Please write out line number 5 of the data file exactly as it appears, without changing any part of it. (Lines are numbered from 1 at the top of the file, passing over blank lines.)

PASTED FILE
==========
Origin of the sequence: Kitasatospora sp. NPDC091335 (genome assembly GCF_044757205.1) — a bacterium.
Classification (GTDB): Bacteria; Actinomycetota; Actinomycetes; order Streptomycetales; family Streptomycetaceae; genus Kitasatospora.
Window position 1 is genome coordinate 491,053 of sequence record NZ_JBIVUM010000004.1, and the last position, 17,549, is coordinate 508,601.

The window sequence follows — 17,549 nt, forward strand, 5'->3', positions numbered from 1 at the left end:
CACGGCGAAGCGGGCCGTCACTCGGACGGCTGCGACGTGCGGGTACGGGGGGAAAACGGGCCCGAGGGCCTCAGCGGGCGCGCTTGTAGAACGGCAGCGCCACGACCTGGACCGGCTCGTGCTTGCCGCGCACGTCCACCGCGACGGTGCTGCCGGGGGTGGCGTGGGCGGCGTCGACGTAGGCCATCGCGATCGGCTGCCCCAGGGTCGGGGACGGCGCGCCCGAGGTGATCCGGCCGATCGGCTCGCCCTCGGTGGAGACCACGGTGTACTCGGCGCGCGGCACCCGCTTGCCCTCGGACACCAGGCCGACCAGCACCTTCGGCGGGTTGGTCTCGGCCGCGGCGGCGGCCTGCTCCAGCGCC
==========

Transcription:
CACGGCGAAGCGGGCCGTCACTCGGACGGCTGCGACGTGCGGGTACGGGGGGAAAACGGGCCCGAGGGCCTCAGCGGGCGCGCTTGTAGAACGGCAGCGCCACGACCTGGACCGGCTCGTGCTTGCCGCGCACGTCCACCGCGACGGTGCTGCCGGGGGTGGCGTGGGCGGCGTCGACGTAGGCCATCGCGATCGGCTGCCCCAGGGTCGGGGACGGCGCGCCCGAGGTGATCCGGCCGATCGGCTCGCCCTCGGTGGAGACCACGGTGTACTCGGCGCGCGGCACCCGCTTGCCCTCGGACACCAGGCCGACCAGCACCTTCGGCGGGTTGGTCTCGGCCGCGGCGGCGGCCTGCTCCAGCGCC